Jan van Duppen


Jan van Duppen was born in Tilburg, Netherlands. Currently, he lives in Utrecht, where he also finished his studies in urban geography. His research practice deals with the re-appropriation of urban spaces, he attempts to reveal the tension between the conceived spaces and lived spaces of cities. What are the rhythms of everyday life? How does self-organisation and informality manifest itself in the increasingly controlled and privatised urban spaces? Van Duppen uses several research methods: (un)structured observations, interviews, photography, and discourse analysis.

In 2011 he has been working on ‘urban trajectories’, a project that studies the embodied experience of mobilities in the city of Utrecht. This will result in a collection of stories, which deal with questions of speed and slowness, friction and connection, fragmentation and cohesion. Additionally, he took part in the workshop rePLACE Berlin, which entailed a common re-performance of his former daily bicycle route through Berlin. Besides, van Duppen participated in the summer school ‘Group Affinity’ which was organised by Casco – Office for Art, Design and Theory and Kunstverein München. In collaboration with other participants, he investigated and reflected upon the architecture of youth centres and other gathering points of youths.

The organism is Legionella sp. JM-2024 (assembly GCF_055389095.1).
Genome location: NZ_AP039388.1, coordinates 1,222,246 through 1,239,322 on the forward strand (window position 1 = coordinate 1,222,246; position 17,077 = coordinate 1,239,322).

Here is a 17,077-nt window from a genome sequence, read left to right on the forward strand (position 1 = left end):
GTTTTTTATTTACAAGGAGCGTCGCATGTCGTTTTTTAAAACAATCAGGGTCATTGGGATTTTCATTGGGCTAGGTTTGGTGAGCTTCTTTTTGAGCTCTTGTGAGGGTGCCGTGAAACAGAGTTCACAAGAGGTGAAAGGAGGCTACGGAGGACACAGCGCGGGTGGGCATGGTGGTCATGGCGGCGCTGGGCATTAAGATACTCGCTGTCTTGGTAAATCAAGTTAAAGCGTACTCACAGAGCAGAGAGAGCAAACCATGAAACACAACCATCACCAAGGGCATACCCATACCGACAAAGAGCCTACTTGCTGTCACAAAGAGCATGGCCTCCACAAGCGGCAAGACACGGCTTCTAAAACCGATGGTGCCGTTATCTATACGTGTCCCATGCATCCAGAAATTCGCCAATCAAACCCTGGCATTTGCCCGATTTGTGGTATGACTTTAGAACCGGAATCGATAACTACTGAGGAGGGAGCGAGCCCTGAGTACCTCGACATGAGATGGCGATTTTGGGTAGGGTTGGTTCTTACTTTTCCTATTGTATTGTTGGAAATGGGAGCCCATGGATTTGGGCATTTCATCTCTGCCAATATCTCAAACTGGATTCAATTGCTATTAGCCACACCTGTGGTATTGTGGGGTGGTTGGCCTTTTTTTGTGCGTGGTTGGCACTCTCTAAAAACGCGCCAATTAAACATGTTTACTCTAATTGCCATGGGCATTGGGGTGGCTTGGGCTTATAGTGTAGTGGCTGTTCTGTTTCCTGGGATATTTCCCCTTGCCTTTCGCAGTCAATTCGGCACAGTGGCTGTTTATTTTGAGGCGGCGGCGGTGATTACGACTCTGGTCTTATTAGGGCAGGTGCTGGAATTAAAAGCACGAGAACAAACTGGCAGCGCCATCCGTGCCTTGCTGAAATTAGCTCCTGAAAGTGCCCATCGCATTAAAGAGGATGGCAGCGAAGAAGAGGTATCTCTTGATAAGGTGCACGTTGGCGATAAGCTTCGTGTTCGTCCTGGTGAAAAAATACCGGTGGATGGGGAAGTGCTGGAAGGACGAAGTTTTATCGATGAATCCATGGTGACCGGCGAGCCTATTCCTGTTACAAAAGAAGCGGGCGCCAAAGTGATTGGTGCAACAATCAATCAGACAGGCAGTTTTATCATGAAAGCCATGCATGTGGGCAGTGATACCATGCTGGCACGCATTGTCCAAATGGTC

For his master studies in Urban Geography, Jan conducted a research about the diverse meanings of a wasteland in Berlin, which most temporary users called ‘Cuvrybrache’. This ethnographic study revealed the diverse activities that took place, and it told the multiple stories of an ‘empty’ space along the river Spree. The thesis underlined the conflict between neo-liberal planning practices and the everyday life of people. It is a plea for more awareness within the public sphere for the socio-cultural value of these informal public spaces. Along with the text, an exhibition took place at the site in cooperation with Artitude.

During a half-year study programme at the University of Hong Kong (2007), van Duppen analysed the causes of radical changes in the Wan Chai district. The old neighbourhood lost its thriving local economy and established social networks, due to an intense urban renewal programme. Despite protests by inhabitants and professionals who collectively proposed an alternative plan, the characteristics of the neighbourhood changed radically, caused by a mix of global economic forces, urban planning policies and local factors .